- Sanders Sides: This happens a few times. At different points in the series, Logan gets summoned in an embarrassing unicorn onesie, Virgil gets summoned while still putting on his makeup, and Patton gets summoned with his pants off.
- This happens occasionally in Aladdin: The Series, and most of the time it involves Genie.
- In Batmite's introduction in Batman: The Brave and the Bold, he starts to summon supervillains for Batman to fight for his amusement. His first villain, Gorilla Grodd, drops into the scene with a look of confusion while holding an open book he was likely reading. At Batman's goading, Batmite later summons Calendar Man, who was busy writing in a notepad while thinking of his latest villainous scheme.
- In a Beetlejuice animated episode, a netherworld crowd is chatting his name for a (supposed) heroic deed that he did, which "cancels out" Lydia's summoning for an actual emergency.
- In one episode of The Fairly OddParents, Wanda kept summoning Dr. Rip Studwell when he was in the middle of something which ironically wasn't his job as a doctor.
- In Green Lantern: The Animated Series, Carol Ferris gets summoned through a portal by the Star Sapphires during her lunch break at a buffet. She is holding a plastic tray and a pair of tongs before realizing where she was.
- In the Looney Tunes short "A Lad in His Lamp", Bugs Bunny finds Aladdin's Lamp, and keeps catching the genie at bad times (bathing, dining, on a date with a female genie...). Eventually he tells Bugs that if it happens one more time, he'll regret it — and Bugs, trickster that he is, hands the lamp over to the bad guy.
- The My Little Pony: Friendship Is Magic episode "Princess Twilight Sparkle, Part 1" provides the page quote: Twilight summons Discord while he's showering, along with the shower (though knowing him he probably invoked it deliberately).
- In the Pound Puppies episode "The Fairy Dogmother", the titular character is taking a bath when the Pound Puppies summon her.
- In a Robot Chicken skit, Beetlejuice's marriage is on the rocks due to him having to appear every time Lydia shouts his name three times.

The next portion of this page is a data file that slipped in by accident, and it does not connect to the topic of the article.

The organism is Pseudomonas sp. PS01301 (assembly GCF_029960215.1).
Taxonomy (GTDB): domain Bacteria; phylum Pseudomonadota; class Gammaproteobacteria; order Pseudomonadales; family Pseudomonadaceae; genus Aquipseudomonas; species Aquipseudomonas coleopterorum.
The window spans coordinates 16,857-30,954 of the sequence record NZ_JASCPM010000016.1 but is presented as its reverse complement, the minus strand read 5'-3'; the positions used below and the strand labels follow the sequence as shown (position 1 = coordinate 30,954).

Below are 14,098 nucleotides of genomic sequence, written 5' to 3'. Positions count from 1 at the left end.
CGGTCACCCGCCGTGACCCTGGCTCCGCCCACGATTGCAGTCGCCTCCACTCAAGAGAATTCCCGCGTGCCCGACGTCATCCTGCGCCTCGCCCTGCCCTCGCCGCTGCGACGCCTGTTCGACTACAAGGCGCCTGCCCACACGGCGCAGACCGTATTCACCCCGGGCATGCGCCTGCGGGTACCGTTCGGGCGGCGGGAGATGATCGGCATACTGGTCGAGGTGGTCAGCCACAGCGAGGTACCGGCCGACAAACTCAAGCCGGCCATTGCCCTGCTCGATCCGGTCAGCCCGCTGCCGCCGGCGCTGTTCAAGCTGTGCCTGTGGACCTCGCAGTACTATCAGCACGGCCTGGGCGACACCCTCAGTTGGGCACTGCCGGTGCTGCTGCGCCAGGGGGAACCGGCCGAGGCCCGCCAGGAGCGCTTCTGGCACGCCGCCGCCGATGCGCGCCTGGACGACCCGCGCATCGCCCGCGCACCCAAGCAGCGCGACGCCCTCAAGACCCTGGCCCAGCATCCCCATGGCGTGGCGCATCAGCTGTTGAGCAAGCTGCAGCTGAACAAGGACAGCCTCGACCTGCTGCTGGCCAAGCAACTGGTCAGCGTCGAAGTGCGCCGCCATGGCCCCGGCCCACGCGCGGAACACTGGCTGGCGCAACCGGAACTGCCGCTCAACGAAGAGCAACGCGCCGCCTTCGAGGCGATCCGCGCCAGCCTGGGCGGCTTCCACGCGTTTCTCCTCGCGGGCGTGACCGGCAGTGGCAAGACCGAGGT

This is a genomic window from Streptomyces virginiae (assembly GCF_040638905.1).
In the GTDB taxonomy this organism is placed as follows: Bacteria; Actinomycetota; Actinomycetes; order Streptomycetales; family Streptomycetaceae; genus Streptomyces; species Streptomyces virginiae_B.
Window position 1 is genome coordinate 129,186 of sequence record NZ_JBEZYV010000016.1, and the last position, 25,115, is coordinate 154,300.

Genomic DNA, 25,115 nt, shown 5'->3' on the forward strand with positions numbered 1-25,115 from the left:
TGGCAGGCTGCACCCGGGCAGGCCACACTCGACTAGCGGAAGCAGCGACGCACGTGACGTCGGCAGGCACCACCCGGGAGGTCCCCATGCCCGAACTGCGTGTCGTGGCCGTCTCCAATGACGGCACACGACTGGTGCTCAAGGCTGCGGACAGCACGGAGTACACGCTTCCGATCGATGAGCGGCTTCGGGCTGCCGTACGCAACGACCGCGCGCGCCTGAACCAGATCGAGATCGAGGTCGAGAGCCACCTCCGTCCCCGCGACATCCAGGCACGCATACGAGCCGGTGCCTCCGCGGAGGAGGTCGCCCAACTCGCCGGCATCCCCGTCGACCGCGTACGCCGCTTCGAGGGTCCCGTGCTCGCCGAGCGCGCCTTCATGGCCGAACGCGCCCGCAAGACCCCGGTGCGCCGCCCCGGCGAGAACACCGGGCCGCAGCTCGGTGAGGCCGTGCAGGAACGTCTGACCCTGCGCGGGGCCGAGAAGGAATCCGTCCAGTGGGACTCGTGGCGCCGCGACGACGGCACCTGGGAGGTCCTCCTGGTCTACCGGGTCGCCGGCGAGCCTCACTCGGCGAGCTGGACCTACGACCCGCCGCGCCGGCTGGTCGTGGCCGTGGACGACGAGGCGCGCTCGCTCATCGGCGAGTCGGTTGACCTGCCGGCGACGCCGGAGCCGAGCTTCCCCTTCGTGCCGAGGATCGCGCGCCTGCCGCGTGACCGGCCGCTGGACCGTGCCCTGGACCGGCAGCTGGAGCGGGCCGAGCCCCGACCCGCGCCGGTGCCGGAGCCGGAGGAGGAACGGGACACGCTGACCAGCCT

- Biggie Smalls (The Notorious B.I.G.) from the "Hell on Earth 2006" episode of South Park. He keeps getting summoned through a Bloody Mary-type ritual, which prevents him from getting into Satan's exclusive party. At the end of the episode, Butters, who makes it to the party after Satan opens it to everybody, pulls out a hand mirror and summons Biggie so he can be there too.
- Happens in an episode of Spider-Man: The Animated Series, when Spider-Man has the Black Cat are transported to the Secret Wars while she was helping Blade and Morbius fight vampires.
- Totally Spies!:
- The girls usually end up subject to this when called for a mission by the WOOHP.
- Happens in The Amazing Spiez too. In one episode, Lee, Megan and Tony are "WOOHP"ed and muse on the fact that Marc isn't with them. Cue Marc coming down a separate slide that connects to theirs and complaining about how unpleasant it is to be "WOOHP"ed through the library's return slot.
- According to legend, Sir Francis Drake was playing a game of bowls on Plymouth Harbour when the Spanish Armada was sighted invading England. He finished the game, before boarding his ship and beating the crap out of the invaders. However it's been pointed out by historians that Drake would have needed time to launch his fleet anyway as the currents were against them, so the delay might have had a more pragmatic cause.